Do You Wag Your Tail at Me, Sir?

Donald Duck as a Musketeer[If you would like to read the book The Three Musketeers, and if you enjoy the pleasure of surprise as you read, then do not read this blog entry. I’m going to talk about the book and I will spoil it for you.]

No matter what else I say here, The Three Musketeers is an entertaining book, full of adventures, interesting characters, and action. In my edition it was 700 pages, but it pulled me through it. A friend told me she’d heard it referred to as a children’s book, though it is clearly written as entertainment for adults. The author, Alexandre Dumas, was known for such big adventure books, also writing The Count of Monte Cristo.

It is odd that the book is named for three Musketeers. By the end of the novel, D’Artagnan has become a Musketeer, and even before that, he is both the lead protagonist and the constant companion of the other three, so that it would have actually made more sense to refer to four Musketeers.

The Three Musketeers is famous as a story of sword fighters, but in fact the name Musketeer comes from “musket” and refers to a fighting unit armed with muskets. Although Dumas chose to make the Musketeers his literary heroes, he almost entirely makes them sword fighters. They do shoot a gun on occasion, but for the most part they are ready at every moment to whip out those swords and start clacking them together. Dumas even refers to them at times as doing something with their hand on their swords, just in case.

In general the Musketeers are prone to fighting, somewhat reminiscent of rednecks in an American country and western bar growling at strangers, “Who you looking at?” The difference is that one group fights with swords, the other with broken beer bottles. I would put the four Musketeers somewhat in the same literary/entertainment category as Shakespeare’s Falstaff or the satirical cartoon character Homer Simpson. They are entertaining and fun to experience as imaginary characters, but you would not want to actually meet such people.

At the beginning, The Three Musketeers seems as if it will be a caricature of violence, similar to Hollywood westerns of the 1950s, where cowboys would fight but no blood was ever seen. The impression of “play violence” in this novel is created near the beginning with a scene in which Musketeers sword fight one another on a large set of stairs just for the fun of swishing their swords around and poking them at one another. Later in the book, however, people are both killed and wounded by swords and guns, although some of the caricature element remains, as with characters who make light of their wounds. I don’t know really, but I’m guessing that if someone shoved a long thin piece of steel into you, it would feel serious.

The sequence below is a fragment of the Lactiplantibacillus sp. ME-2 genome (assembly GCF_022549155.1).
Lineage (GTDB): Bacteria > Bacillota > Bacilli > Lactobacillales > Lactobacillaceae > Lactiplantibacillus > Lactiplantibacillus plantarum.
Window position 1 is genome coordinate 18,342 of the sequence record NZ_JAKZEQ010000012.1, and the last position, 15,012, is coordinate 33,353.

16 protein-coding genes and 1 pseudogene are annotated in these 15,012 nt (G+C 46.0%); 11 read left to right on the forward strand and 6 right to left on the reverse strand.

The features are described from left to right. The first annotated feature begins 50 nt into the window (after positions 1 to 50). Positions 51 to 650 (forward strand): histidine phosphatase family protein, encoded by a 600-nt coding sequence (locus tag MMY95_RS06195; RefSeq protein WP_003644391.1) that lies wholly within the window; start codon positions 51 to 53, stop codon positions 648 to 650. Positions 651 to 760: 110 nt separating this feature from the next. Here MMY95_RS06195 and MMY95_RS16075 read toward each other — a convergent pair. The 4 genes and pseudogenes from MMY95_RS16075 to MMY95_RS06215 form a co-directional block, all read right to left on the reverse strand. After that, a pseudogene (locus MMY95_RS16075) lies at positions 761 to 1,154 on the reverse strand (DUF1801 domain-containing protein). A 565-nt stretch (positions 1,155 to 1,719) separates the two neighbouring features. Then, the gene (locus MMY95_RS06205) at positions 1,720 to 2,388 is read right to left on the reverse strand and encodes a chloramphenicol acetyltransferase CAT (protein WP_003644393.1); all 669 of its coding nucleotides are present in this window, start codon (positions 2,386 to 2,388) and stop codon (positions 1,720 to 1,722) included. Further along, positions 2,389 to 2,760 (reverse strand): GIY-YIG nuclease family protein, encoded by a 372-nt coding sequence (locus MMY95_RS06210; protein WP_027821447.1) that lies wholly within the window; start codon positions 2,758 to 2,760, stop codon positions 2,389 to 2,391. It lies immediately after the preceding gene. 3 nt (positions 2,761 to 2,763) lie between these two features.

Against this background of making light of the sword play and even killing, it comes as a bit of a shock at the very end of the book to find quite a grim scene of violence as a woman is put through an impromptu trial (by the Musketeers) and then beheaded as she is trying to escape. In this rather horrific scene and several leading up to it, Dumas has brought two storylines back together. In a sense, this novel is really two books. Most of the novel is about D’Artagnan or his crew, but toward the end there is a rather long section which focuses entirely on the character Milady, the young woman who is breath-takingly beautiful and evil almost simply for the pleasure of it.

Although Milady is almost a caricature of evil, Dumas has done some things with her character that seem inconsistent and surprising to me. He depicts her as sneaky, lying, vicious, and cunning, and moreover, we know she is on the side of darkness because she is an ally of Cardinal Richelieu. What is surprising is that such a character is also shown more than once to be a victim as well. On one occasion, the hero of the novel, D’Artagnan, has tricked his way into Milady’s bed in the dark, pretending to be someone else who she is in love with. (And then D’Artagnan is such an awe-inspiring fool as to tell her later.)

More dramatically, and astoundingly to me, Dumas makes Milady the former wife of one of the Musketeers, who years before attempted to hang her, and in fact left her for dead, so that he’s surprised to find she’s alive.

Why did he try to hang her? But really, is there a reason why a man could suddenly grab his wife and hang her that would cause us to say “Ah, he had a good reason”? It doesn’t matter why. From that point on, no matter how despicably Milady behaved, I couldn’t help thinking “but her husband hung her”. Christ Almighty. Did Dumas really intend for us to think that was OK?

The book also makes use of both real characters and events. Historical characters like Cardinal Richelieu, King Louis XIII, or Buckingham of England are all presented (no doubt correctly) as examples of the sort of dreary powermongers who litter history and make life worse for common people. The book also contains some of the fight to capture the city of La Rochelle, so that the Protestant inhabitants could be suppressed and murdered by the good Catholic King.

For much of the book, Cardinal Richelieu is presented as the antagonist who the Musketeers both oppose and are careful of. He is generally presented as a cunning, ominous character, yet it is the killing of Milady that provides the real climax to the book. As far as the pernicious Cardinal goes, the Musketeers seem to make their peace with him afterward, so some of the bad guys do not get dealt with.

That part, anyway, is like real life.

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